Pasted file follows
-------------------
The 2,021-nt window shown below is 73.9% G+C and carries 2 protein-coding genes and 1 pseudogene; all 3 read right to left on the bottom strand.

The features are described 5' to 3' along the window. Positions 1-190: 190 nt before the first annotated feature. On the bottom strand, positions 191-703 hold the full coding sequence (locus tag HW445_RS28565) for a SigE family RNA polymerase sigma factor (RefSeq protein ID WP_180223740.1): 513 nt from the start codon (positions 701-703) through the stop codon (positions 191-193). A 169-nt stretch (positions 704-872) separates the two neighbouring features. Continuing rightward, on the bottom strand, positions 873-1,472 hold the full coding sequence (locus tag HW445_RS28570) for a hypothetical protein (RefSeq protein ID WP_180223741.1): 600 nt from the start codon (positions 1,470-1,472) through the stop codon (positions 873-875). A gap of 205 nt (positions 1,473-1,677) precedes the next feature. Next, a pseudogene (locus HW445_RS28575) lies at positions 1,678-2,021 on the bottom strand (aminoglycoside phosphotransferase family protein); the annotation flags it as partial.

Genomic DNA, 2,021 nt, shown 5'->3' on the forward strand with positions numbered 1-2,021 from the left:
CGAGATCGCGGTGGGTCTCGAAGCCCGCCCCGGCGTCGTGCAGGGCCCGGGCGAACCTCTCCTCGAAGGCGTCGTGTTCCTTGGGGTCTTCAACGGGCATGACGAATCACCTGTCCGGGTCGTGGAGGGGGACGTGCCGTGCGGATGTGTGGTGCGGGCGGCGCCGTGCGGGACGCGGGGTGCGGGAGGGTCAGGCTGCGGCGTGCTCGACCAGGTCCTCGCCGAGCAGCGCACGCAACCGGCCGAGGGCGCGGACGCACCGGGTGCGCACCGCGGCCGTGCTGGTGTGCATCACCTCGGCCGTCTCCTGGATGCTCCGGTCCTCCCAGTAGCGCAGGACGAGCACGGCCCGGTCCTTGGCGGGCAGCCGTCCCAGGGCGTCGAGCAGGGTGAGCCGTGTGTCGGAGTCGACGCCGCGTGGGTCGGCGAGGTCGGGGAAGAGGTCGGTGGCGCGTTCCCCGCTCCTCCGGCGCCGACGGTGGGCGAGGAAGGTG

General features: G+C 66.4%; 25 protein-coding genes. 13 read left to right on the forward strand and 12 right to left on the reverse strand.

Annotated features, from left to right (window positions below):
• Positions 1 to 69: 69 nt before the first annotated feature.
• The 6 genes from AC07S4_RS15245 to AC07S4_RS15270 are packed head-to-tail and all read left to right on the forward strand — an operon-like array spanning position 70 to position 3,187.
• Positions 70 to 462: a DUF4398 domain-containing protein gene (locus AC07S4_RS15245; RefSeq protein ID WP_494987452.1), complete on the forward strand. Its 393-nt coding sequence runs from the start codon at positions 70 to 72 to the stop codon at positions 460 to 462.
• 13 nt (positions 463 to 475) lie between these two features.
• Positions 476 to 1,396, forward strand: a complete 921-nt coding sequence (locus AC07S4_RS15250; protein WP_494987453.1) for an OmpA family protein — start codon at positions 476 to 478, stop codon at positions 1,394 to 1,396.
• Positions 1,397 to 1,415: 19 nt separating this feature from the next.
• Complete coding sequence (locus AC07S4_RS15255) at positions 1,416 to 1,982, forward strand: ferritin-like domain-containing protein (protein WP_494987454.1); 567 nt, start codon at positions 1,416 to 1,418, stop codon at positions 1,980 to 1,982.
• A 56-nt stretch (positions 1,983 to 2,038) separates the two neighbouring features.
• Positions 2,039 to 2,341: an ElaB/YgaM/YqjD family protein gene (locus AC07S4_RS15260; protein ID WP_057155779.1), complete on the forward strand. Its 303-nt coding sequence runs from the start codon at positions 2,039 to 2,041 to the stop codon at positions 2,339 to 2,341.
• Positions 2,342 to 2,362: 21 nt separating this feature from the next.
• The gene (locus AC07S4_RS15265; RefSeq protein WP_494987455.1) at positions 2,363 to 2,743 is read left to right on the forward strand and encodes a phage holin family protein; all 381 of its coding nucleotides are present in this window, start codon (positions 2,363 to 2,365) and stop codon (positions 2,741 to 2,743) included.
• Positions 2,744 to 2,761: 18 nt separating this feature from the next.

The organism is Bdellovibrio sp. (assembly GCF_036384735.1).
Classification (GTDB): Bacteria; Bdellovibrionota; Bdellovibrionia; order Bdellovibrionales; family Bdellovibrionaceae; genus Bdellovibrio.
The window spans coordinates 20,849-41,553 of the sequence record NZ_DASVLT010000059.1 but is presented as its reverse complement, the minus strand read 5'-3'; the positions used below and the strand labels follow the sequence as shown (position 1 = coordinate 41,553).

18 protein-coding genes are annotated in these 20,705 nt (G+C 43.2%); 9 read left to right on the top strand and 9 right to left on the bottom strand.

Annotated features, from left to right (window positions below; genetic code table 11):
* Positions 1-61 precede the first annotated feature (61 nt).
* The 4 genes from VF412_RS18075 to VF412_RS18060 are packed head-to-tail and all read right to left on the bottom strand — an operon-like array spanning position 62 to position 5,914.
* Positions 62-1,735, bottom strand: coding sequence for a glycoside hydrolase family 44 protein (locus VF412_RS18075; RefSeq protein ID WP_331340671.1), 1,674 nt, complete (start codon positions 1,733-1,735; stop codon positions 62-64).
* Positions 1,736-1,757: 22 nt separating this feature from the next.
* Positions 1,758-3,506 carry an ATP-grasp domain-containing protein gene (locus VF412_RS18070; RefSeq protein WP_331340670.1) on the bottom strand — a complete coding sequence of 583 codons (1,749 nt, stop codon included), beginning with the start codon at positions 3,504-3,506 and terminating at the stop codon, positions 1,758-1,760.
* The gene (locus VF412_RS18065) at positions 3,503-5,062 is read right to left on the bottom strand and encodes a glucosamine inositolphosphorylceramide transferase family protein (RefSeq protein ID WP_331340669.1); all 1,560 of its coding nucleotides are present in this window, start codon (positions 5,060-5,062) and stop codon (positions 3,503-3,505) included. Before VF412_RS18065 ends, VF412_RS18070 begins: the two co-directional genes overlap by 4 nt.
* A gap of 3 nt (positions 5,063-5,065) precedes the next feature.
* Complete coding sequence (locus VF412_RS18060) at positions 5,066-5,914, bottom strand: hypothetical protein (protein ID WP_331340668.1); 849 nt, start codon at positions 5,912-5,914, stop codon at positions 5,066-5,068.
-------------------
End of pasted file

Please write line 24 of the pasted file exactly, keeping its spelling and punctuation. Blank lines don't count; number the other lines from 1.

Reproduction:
* Positions 1-61 precede the first annotated feature (61 nt).